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U.S. Winning War Against The Young: Birth Rate Plunges

Pew has some ugly U.S. demographics numbers in a new report out yesterday:

The overall U.S. birth rate, which is the annual number of births per 1,000 women in the prime childbearing ages of 15 to 44, declined 8% from 2007 to 2010. The birth rate for U.S.-born women decreased 6% during these years, but the birth rate for foreign-born women plunged 14%—more than it had declined over the entire 1990-2007 period. The birth rate for Mexican immigrant women fell even more, by 23%.

Final 2011 data are not available, but according to preliminary data from the National Center for Health Statistics, the overall birth rate in 2011 was 63.2 per 1,000 women of childbearing age. That rate is the lowest since at least 1920, the earliest year for which there are reliable numbers. The overall U.S. birth rate peaked most recently in the Baby Boom years, reaching 122.7 in 1957, nearly double today’s rate. The birth rate sagged through the mid-1970s but stabilized at 65-70 births per 1,000 women for most years after that before falling again after 2007, the beginning of the Great Recession.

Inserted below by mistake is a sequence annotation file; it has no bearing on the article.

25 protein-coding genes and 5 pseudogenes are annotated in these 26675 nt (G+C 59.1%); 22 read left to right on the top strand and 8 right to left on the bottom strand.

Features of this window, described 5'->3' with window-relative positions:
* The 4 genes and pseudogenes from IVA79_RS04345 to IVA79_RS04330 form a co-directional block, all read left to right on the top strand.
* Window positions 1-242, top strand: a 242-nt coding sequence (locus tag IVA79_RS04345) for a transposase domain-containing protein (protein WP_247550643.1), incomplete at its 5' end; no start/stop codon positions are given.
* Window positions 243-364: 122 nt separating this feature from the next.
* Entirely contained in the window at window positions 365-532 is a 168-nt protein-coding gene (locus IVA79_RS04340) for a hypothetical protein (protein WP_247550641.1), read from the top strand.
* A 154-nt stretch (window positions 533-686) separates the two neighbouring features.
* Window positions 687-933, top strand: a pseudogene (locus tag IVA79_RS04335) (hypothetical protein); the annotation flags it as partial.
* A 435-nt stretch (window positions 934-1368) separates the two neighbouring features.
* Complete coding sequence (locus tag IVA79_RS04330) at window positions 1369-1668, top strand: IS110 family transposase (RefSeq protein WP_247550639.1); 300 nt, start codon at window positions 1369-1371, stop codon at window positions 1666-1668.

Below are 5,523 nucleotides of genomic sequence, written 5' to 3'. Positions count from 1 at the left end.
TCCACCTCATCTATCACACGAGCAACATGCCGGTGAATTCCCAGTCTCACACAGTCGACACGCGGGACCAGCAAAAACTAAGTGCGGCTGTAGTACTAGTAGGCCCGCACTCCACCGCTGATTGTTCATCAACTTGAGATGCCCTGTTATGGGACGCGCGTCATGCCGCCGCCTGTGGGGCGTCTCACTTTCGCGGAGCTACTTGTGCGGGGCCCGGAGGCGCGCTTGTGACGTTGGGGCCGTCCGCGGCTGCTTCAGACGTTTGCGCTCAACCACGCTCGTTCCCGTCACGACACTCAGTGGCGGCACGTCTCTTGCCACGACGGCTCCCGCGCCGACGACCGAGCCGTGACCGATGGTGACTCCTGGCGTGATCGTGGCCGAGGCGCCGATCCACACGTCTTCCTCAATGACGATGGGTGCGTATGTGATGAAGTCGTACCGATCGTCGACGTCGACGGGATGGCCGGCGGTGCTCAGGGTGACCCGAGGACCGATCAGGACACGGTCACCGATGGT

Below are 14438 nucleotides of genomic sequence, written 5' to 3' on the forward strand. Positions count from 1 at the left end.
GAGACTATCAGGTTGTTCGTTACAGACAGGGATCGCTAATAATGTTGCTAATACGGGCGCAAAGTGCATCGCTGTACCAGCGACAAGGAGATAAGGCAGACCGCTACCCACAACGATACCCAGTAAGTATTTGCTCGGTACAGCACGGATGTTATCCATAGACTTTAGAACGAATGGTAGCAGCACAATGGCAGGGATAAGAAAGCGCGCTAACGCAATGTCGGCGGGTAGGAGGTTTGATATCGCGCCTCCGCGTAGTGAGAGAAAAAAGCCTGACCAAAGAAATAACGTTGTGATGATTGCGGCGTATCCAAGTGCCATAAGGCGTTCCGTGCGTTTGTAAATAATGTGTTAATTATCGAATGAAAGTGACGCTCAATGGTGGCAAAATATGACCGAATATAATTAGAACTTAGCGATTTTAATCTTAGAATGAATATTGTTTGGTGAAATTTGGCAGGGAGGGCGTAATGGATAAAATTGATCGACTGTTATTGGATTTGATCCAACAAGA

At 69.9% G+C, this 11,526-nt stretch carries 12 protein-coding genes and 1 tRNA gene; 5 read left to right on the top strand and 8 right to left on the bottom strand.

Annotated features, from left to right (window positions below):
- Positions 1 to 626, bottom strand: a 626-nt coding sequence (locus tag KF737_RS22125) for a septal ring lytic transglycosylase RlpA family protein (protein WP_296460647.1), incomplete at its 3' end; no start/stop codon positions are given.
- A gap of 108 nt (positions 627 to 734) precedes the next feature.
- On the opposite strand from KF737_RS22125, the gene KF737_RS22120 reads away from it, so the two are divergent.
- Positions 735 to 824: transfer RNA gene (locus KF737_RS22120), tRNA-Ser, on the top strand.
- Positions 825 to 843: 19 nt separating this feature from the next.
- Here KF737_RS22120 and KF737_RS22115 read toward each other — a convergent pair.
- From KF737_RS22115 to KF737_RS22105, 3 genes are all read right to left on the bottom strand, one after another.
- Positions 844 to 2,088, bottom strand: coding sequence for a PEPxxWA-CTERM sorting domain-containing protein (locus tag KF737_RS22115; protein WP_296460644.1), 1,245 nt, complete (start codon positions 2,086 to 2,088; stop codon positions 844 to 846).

The falling birth rate is a sign that American society is failing one of its essential tasks: we are failing to provide an environment that allows a new generation to begin building families and bringing their children into the world. Between crippling debt burdens and relatively high unemployment, young people are opting out of starting families.

America is winning the war against young. Unfortunately, this is one war we should lose.

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